Abbas Amirifar and journalists at the newspaper Hafte Sobh 
believed to belong to Mashaei.

Several Web sites close to Ahmadinejad and Mashaei were shut down. 
Although Ahmadinejad had to retreat in most cases, he persisted in 
  trying to merge six ministries into three despite parliamentary 
opposition.  Further, he issued a circular to the relevant 
ministries taking a stand against the proposed  separation of 
women and men students into different classes in the universities 
and the early retirement of university lecturers that is meant to 
purge not considered politically and religiously correct, both 
measures supported by Khamenei.

Ahmadinejad is also trying to take control of the religious 
foundations known as the Oqaf organisations currently under the 
control of Khamenei’s office. If he succeeded, this would mean 
that Khamenei would lose the control of very strong financial 
institutions with billions of dollars in annual income. 
Consequently, this will be a hard fight for Ahmadinejad and his gang.

These are not the only spheres of contention between Khamenei’s 
supporters in the regime and Ahmadinejad’s group. Despite the 
president’s retreat, he continues to hit back here and there. One 
of the most important conflicts has involved the Pasdaran Corps 
(the so-called Revolutionary Guards), the Islamic Republic’s 
strongest military force. Mohammad Ali Jaffari, the Pasdaran chief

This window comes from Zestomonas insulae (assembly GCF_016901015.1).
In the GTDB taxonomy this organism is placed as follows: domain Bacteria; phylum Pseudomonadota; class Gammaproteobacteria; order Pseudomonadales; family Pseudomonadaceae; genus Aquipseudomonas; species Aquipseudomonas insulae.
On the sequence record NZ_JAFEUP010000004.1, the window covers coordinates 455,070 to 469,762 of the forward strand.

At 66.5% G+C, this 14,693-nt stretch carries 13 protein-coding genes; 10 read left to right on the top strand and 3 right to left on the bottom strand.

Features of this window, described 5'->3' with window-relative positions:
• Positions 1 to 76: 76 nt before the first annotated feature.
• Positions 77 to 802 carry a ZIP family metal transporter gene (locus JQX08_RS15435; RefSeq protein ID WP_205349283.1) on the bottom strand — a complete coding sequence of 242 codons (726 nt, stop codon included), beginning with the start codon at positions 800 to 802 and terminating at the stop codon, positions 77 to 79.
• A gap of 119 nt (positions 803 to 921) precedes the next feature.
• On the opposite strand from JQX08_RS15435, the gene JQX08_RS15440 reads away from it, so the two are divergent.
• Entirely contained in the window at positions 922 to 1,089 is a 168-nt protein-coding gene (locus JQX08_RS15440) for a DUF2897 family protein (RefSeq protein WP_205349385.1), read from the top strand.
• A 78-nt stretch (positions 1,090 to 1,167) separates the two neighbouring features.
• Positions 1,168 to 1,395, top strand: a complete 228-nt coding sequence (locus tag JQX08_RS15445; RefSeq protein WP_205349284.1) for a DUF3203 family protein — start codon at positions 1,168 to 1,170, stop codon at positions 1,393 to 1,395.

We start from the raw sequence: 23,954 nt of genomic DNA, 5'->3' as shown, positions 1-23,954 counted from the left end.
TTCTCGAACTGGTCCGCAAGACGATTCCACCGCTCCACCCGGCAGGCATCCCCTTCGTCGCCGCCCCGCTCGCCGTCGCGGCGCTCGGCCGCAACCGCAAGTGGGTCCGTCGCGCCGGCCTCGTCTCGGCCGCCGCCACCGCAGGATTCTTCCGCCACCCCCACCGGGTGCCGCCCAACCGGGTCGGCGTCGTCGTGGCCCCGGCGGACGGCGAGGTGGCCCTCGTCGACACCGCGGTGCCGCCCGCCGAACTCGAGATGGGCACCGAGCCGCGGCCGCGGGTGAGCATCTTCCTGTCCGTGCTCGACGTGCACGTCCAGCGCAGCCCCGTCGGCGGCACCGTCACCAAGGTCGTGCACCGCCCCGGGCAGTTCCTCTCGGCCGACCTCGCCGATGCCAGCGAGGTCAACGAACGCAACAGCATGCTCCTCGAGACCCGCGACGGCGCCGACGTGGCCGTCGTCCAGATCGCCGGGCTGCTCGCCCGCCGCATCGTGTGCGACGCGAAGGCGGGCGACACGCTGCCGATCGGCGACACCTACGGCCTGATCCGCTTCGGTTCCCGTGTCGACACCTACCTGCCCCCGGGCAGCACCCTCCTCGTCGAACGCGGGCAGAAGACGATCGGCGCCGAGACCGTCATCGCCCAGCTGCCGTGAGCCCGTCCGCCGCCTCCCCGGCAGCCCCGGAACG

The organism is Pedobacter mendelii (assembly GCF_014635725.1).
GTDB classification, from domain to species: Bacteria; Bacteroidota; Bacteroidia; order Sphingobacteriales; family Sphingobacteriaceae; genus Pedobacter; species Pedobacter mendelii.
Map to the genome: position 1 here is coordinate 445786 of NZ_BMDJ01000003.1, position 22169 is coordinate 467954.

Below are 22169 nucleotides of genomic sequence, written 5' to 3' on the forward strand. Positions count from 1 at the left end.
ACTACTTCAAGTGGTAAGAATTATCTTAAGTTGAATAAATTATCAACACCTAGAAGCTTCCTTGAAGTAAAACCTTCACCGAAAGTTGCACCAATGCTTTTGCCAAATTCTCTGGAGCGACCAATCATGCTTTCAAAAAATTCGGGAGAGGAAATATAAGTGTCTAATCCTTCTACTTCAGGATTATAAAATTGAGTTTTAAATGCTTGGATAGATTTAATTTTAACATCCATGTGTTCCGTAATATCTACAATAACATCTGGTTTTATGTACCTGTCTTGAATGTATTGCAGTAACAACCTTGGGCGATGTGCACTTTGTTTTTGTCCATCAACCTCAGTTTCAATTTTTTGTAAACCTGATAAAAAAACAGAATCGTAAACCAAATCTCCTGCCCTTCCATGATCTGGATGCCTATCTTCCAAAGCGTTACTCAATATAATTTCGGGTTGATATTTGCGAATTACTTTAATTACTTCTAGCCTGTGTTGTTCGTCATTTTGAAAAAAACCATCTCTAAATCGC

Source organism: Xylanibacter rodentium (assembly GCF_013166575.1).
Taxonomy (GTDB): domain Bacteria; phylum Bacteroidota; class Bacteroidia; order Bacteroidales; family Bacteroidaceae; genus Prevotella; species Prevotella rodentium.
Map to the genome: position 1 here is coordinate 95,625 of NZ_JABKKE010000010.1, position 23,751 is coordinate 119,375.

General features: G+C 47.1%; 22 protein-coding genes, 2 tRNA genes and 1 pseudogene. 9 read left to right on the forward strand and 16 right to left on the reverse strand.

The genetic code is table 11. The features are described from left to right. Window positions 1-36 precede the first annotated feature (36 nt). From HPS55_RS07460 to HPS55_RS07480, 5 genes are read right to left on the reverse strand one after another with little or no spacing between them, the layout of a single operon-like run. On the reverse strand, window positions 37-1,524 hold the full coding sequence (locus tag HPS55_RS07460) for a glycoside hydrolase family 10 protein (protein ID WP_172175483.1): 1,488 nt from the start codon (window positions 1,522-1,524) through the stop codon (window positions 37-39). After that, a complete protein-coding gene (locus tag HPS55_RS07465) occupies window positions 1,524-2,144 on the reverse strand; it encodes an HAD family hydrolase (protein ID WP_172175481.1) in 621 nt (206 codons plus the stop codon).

commander, said on 4July, “The Pasdaran have been assigned by the 
judiciary system to deal with those who are currently related to 
the deviant current.”

This was the Pasdaran’s clear support for Velayat-e Faqih (the 
religious doctrine of “Rule by the Supreme Jurist”, the source of 
Khamenei’s authority), and at the same time an open threat against 
the Ahmadinejad-Mashaei gang. Ahmadinejad hit back only a day 
later when he indirectly accused the Pasdaran of smuggling. 
Speaking at a conference against contraband goods and currency, he 
said “The  55-60 billion cigarettes consumed annually in Iran are 
worth 2 billion dollars. This figure would incite the greed of the 
world’s biggest smugglers, so it would easily tempt our brothers 
who are smugglers.” Jaffari’s quick denial – “This kind of talk is 
a deviation” – left no doubt that Ahmadinejad had targeted the 
Pasdaran.

The row also involved the Oil Ministry. Ahmadinejad had fired this 
minister and  taken charge of this key ministry himself. This was 
opposed by the Council of Guardians, a key body whose members are 
appointed by Khamenei, which called his move illegal. Ahmadinejad 
tried to ignore this ruling but finally had to retreat. He 
nominated another man to head the ministry, but failed to win